Congratulations, you’ve written a book. Good for you! Now, do you think you can use 140 characters to successfully promote it? After all, what good is your book if no one (except your family) reads it? Twitter is a great tool to utilize while shamelessly promoting your book. As with most things, successful book promotion via Twitter is an art form not to be taken lightly.
The first thing you need to do is create an account with a not-so-boring username. In my case I used what I do in the name @aBookPublicist, you could create something clever or about your book. Then you’ll need a picture or headshot, it better be a good one too, it’s the only image people will have of you so make it clean, clear, and simple.
Twitter is reminiscent of the schoolyard playground, so play nice and make friends.
Upon entering the world of Twitter, your mission is to create a following. If people aren’t reading your tweets, they won’t read your book. The best way to gain a following is to follow people. Hopefully, you’ll pique their interest so they follow you in return. It won’t hurt to do a Twitter search for the subject area of your book. If you wrote a romance novel, search topics like “love,” “relationships,” and “romance,” Follow those people, pages, or groups and maybe they’ll want to follow you.
Look up magazine editors and tweet them specifically (using the @ function) to steer their attention to you and your literary masterpiece.
You should make nice with the book industry folks like book store owners, book reviewers, librarians, and your wonderful friends at Westwind Communications @aBookPublicist and let them know what you’re up to by following them. If you have a new blog post, find an article about your genre, or have new information on a speaking engagement; let them know about it by tweeting it.
You’re an author. You should follow other authors. That way, you can get tips on what is happening in the writing world, outside of your area of expertise. You’ll learn while you are promoting and what’s wrong with that?
About writing actual tweets: You’ve written an entire book, don’t ruin it all with a bad tweet. It is important, while tweeting, that you use a catchy headline and include a link. If your tweets are stupid, boring, annoying, or uneducated, no one will read them; or worse, people will unfollow you! We simply cannot have that nonsense. So, you should be sure to use keywords that relate to you and your book, attracting “tweeps” to your page and thus gaining your book recognition.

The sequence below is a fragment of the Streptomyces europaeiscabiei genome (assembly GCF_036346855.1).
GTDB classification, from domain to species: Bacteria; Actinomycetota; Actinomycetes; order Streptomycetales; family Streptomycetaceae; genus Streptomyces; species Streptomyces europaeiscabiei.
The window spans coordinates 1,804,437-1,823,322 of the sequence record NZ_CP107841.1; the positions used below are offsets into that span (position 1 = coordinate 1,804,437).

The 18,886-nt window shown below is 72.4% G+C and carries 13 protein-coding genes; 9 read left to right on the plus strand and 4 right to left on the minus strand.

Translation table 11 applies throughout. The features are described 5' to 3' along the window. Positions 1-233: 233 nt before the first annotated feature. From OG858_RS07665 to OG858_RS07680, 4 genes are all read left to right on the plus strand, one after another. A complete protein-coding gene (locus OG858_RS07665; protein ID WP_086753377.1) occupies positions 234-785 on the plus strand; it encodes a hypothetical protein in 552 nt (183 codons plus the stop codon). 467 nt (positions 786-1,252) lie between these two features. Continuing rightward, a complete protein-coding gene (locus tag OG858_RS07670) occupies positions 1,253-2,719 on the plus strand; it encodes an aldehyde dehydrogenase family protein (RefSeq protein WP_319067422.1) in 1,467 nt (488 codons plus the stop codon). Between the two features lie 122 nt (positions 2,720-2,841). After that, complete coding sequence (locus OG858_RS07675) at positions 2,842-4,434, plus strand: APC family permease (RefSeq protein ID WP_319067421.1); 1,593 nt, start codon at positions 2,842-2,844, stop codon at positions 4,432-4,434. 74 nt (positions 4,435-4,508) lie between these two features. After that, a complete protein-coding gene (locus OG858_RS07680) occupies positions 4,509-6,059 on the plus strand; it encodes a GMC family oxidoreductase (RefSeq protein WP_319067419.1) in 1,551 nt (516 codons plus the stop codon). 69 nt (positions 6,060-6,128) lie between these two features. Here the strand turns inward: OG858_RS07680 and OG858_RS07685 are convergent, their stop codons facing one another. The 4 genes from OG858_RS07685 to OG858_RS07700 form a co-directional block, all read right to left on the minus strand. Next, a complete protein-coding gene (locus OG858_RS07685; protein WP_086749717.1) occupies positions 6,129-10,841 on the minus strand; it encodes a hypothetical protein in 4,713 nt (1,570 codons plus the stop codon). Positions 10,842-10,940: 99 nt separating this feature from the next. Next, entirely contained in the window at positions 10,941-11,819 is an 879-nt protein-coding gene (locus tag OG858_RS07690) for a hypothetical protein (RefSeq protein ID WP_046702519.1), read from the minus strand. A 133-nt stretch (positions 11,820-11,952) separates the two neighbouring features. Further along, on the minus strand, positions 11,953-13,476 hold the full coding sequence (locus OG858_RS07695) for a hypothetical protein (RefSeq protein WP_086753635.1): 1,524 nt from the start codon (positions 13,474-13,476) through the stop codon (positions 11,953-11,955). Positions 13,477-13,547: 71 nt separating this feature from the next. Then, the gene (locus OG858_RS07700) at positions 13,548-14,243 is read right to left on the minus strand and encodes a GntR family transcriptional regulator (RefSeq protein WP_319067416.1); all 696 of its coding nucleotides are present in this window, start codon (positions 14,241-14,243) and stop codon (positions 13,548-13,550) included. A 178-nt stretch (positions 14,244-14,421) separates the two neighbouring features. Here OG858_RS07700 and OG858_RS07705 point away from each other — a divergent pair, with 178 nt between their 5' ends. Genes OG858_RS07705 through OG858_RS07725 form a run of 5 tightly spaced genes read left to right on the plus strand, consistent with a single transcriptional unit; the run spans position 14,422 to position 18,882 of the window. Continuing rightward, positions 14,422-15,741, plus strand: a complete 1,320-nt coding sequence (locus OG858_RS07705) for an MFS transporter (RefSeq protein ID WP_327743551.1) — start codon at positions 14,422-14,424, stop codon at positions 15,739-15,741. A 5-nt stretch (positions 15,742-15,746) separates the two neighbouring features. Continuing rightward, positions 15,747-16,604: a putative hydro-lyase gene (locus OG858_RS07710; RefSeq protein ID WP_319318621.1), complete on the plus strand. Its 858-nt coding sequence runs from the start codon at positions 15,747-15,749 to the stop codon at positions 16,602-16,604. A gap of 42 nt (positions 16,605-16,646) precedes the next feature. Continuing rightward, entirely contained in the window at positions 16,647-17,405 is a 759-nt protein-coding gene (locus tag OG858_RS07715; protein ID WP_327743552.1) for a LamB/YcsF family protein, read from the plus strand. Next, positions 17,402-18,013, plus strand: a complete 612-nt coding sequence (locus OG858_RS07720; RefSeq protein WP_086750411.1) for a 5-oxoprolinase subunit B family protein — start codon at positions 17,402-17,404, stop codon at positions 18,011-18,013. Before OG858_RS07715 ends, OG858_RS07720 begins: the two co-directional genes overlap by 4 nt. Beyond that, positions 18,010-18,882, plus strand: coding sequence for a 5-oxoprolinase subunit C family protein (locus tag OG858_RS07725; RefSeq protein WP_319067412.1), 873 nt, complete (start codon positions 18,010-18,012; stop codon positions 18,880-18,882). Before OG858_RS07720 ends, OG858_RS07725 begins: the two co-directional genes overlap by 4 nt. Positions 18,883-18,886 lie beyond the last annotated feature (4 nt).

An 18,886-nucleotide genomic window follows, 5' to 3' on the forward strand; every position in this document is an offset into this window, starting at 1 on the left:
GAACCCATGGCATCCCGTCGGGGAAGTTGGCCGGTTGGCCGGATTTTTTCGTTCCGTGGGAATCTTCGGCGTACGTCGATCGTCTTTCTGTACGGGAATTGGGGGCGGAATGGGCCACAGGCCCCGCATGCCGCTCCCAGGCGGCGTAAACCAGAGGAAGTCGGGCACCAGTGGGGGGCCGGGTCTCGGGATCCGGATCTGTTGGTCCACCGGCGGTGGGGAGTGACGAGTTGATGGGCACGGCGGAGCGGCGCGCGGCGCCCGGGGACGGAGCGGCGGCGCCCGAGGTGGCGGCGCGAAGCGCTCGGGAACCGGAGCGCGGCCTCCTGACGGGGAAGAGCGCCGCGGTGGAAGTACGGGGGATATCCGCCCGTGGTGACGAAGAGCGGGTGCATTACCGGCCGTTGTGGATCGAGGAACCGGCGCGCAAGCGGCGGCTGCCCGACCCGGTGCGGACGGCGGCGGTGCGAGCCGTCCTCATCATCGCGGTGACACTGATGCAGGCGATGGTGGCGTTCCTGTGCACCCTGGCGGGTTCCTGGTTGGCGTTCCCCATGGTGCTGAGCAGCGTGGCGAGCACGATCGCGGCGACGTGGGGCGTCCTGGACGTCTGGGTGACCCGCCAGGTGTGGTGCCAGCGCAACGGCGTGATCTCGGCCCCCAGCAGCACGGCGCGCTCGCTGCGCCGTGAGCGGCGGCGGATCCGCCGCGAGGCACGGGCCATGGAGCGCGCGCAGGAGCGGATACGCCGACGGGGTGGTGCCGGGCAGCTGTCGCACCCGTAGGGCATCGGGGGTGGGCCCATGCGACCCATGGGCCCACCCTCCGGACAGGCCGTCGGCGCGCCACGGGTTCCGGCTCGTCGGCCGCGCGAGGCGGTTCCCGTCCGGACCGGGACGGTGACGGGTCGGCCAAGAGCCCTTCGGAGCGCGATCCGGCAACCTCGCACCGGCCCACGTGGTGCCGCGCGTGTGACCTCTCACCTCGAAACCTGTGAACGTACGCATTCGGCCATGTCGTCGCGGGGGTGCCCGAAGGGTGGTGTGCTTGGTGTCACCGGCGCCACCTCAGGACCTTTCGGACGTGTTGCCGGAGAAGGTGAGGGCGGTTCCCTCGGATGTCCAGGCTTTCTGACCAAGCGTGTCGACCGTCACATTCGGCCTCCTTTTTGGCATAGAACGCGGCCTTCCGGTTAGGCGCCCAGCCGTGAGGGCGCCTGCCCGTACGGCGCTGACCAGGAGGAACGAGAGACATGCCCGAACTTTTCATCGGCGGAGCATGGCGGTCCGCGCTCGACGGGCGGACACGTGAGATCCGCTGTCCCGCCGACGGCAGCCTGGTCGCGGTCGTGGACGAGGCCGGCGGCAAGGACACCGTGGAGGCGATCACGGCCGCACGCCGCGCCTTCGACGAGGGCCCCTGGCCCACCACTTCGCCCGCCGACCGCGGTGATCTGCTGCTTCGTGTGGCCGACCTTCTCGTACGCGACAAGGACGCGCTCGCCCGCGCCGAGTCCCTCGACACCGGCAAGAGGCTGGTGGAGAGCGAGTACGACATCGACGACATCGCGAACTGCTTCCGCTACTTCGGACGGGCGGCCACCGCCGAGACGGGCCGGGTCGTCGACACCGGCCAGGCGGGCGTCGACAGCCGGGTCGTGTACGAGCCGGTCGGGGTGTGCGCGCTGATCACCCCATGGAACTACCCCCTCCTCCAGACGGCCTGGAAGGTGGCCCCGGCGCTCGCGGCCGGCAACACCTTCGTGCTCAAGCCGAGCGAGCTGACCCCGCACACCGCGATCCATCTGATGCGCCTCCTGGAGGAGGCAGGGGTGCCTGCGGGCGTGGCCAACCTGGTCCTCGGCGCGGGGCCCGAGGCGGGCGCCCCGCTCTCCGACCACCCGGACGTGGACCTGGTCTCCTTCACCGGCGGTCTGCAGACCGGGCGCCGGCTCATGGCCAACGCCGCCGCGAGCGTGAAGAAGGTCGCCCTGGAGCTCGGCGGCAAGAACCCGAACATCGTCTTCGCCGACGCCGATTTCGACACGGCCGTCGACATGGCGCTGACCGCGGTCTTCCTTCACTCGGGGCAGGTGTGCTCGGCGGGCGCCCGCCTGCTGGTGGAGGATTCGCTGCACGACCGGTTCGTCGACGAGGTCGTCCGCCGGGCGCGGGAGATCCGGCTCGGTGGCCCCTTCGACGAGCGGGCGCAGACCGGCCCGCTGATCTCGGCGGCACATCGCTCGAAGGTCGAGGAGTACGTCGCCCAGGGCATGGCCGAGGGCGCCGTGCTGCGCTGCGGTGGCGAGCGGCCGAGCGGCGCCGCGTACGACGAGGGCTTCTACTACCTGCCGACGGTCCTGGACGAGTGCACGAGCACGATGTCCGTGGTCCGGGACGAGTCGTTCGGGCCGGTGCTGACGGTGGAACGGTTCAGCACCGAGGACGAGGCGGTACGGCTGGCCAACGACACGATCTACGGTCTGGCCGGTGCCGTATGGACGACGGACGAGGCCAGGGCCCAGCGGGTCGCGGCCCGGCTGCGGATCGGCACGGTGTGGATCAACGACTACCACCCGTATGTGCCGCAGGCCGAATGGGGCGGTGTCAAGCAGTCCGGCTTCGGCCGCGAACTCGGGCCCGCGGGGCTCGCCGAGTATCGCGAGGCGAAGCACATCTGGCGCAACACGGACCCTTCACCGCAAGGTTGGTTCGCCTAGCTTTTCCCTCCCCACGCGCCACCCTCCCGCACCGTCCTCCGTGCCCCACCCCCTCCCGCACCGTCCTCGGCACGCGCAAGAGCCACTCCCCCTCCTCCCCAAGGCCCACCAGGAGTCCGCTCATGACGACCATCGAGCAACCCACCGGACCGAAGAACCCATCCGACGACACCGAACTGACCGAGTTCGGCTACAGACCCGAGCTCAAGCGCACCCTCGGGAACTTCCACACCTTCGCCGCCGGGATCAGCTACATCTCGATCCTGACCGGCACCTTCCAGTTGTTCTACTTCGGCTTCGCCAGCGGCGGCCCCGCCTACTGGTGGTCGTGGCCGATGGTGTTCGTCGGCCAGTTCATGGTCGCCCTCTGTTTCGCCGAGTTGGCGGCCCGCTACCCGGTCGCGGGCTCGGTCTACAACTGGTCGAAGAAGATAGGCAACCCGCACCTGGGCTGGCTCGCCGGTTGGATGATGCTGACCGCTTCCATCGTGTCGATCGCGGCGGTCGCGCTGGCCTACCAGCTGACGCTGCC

DO NOT make every single tweet a shameless self-promotion. People don’t like that. If people don’t like your tweets, that means they will not like you or your book. Tweet interesting things you come across, your genuine thoughts, and save the self-promoting tweets for about 20% of your total tweets.
Since tweets are limited to 140 characters, each letter is very valuable. Use www.tinyurl.com to shrink up those lengthy links containing fascinating information. This will give you more room to convey your personal message and to add your own touch to the tweet.
Once you gain a following, you should reward those who were kind enough to give a hoot about you in the first place. Reward your “twitterverse” by announcing a “giveaway” and give a prize to a follower selected at random. You could make them earn their prize, perhaps by re-tweeting a tweet of yours.
Remember how I said be nice and make friends? Well, Karma will help you survive in the land of social media. Re-tweet posts from people you follow. They’ll probably be flattered and thus, more inclined to re-tweet the things you post; especially if they’re interesting and relatable!
Still not convinced all this tweeting is worth it? The media follows Twitter posts as they are searchable by Google. If someone is commenting on a current event in the news and a reporter finds your tweet, you can get quoted directly or they may call you for an interview. Trust me, as a publicist I know it works.
The bottom line: Twitter is becoming a very useful tool that all authors need to utilize. Get tweeting today.